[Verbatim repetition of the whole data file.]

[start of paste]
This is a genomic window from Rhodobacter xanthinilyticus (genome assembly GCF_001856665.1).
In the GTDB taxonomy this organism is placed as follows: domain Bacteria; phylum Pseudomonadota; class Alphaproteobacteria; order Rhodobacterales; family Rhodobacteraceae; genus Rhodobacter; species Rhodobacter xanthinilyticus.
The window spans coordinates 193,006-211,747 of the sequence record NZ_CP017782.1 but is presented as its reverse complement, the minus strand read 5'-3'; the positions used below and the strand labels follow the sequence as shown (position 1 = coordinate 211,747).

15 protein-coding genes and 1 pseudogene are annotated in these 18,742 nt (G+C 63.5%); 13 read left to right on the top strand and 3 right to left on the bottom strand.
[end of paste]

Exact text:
This is a genomic window from Rhodobacter xanthinilyticus (genome assembly GCF_001856665.1).
In the GTDB taxonomy this organism is placed as follows: domain Bacteria; phylum Pseudomonadota; class Alphaproteobacteria; order Rhodobacterales; family Rhodobacteraceae; genus Rhodobacter; species Rhodobacter xanthinilyticus.
The window spans coordinates 193,006-211,747 of the sequence record NZ_CP017782.1 but is presented as its reverse complement, the minus strand read 5'-3'; the positions used below and the strand labels follow the sequence as shown (position 1 = coordinate 211,747).

15 protein-coding genes and 1 pseudogene are annotated in these 18,742 nt (G+C 63.5%); 13 read left to right on the top strand and 3 right to left on the bottom strand.